Local Macy’s, Sears stores escape new round of closures

Central Indiana dodged a flurry of planned store closings announced Wednesday by national retailers Macy’s and Sears Holdings.

Department store chain Macy’s said it would close 68 stores and eliminate more than 10,000 operations and retail jobs after a disappointing holiday shopping season.

Local Macy’s stores at Castleton Square, Glendale Shopping Center and Greenwood Park Mall were not included on the closure list.

Macy’s seven other stores in Indiana (Bloomington, Lafayette, Muncie, Fort Wayne, Terre Haute, Mishawaka and Merrillville) also will remain open.

Sears Holdings, meanwhile, plans to close 108 Kmart stores and 42 Sears department stores.

Sears operates two local department stores in the Indianapolis area, in Castleton and Greenwood. It also operates two Kmart stores in Indianapolis, as well as Kmart stores in Anderson and Elwood.

Indiana did not completely escape the Sears Holdings closure list. A Sears department store in Kokomo and Kmart stores in Chesterton and LaPorte are slated for closure.

Problems for Macy’s

Macy’s lowered its full-year earnings forecast Wednesday after reporting that sales at its established stores fell 2.1 percent in November and December compared to the same period last year.

Cincinnati-based Macy's Inc. pointed to changing consumer behavior and said its performance reflects the challenges that are facing much of the retail industry.

Macy's said the 68 store closures, which span the nation, are part of the 100 closings it announced in August. Of the 68, three were closed by the middle of 2016, 63 will close in the spring and two will be closed by the middle of 2017.

Some employees may be offered positions at nearby stores, but Macy's estimates that 3,900 employees will be affected by the closures.

Macy's also said it plans to restructure parts of its business and sell some properties. This will lead to the reduction of 6,200 jobs. The moves are estimated to save $550 million annually.

The company, which has been under pressure from investors to sell some of its valuable real estate, is selling or has sold three locations. It is leasing the properties back and will keep operating those stores.
Overall, Macy's said, the job reductions represent about 7 percent of its workforce.

The company, which owns the Macy's and Bloomingdale's brands, has been struggling with declining traffic in its stores, where the bulk of its business is still conducted.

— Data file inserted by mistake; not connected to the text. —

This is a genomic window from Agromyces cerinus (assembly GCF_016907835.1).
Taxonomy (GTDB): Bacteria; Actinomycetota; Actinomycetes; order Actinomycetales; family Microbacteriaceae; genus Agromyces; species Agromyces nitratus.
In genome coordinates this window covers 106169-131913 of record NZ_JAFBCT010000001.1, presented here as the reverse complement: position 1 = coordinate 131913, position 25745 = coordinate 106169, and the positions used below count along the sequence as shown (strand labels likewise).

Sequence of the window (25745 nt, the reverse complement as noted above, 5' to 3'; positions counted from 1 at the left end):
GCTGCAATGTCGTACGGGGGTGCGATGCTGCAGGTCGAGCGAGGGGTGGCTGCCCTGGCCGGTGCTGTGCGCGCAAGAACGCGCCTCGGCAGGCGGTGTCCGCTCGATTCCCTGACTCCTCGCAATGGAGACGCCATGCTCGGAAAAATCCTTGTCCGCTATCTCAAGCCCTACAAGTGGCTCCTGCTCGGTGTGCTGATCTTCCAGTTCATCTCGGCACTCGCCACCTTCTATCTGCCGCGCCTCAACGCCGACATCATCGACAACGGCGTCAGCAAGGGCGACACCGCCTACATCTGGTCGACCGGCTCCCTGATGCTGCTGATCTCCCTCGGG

Longtime CEO Terry Lundgren, who is stepping down early this year and will be succeeded by Macy's President Jeff Gennette, said in a written statement the company is closing stores that are "unproductive or are no longer robust shopping destinations" as well as selling those with highly valued real estate.

Macy's has seen sales growth slow as it and other traditional department store chains face competition from online and off-price rivals. It has tried new ways to attract shoppers, such as by offering more exclusive products, designating areas featuring "smart watches" and launching an Apple shop at its flagship New York store in Herald Square.

The company said Wednesday it plans to invest some of its savings in growing its digital business.

Shares in Macy's fell more than 10 percent, to $32.20 each, in after-hours trading.

Sears Holdings’ woes

Sears Holdings is banking on making another big real estate deal. CEO Eddie Lampert has agreed to loan the company $500 million, secured by Sears’s properties, in anticipation that a future sale of its sprawling real estate could help pay back debts.

Sears previously generated a big payday from its properties in 2015. That’s when it spun off 235 stores into a real estate investment trust—a transaction that raised about $2.7 billion. Sears has continued to operate many of the stores through a leaseback arrangement, but it’s also steadily reduced its footprint by shutting down locations.

The company’s main business—department stores—has continued to hemorrhage cash in recent years. And that’s prompted Lampert, a hedge fund manager, to repeatedly step in and provide financing to the struggling chain.

The latest loan matures in July 2020, according to a statement Wednesday. It will provide $321 million in funding now and an additional $179 million in the future, the Hoffman Estates, Illinois-based company said.

The funding will “support our operations as we meet all of our financial obligations,” Chief Financial Officer Jason Hollar said in the statement.
Investor Relief

Last month, Sears announced that it would be getting a letter of credit worth as much as $500 million through affiliates of Lampert’s firm, ESL Investments Inc. The move helped reassure investors, who’ve grown increasingly concerned about the chain’s plummeting sales and mounting red ink.

Sears’s shares jumped 10 percent, on Dec. 29, the day the letter of credit was disclosed. They rose an additional 1.8 percent, to $9.89 each, on Wednesday.

Earlier in December, Sears reported another huge quarterly deficit—$748 million—bringing its total losses to about $9.4 billion in the past eight years.

Christina Boni, an analyst at Moody’s Investors Service, has said that the company needs to raise roughly $1.5 billion to make it through 2017 comfortably.

The loan announced Wednesday bears an 8 percent rate and is meant to help finance the company while it sells a new portfolio of real estate.

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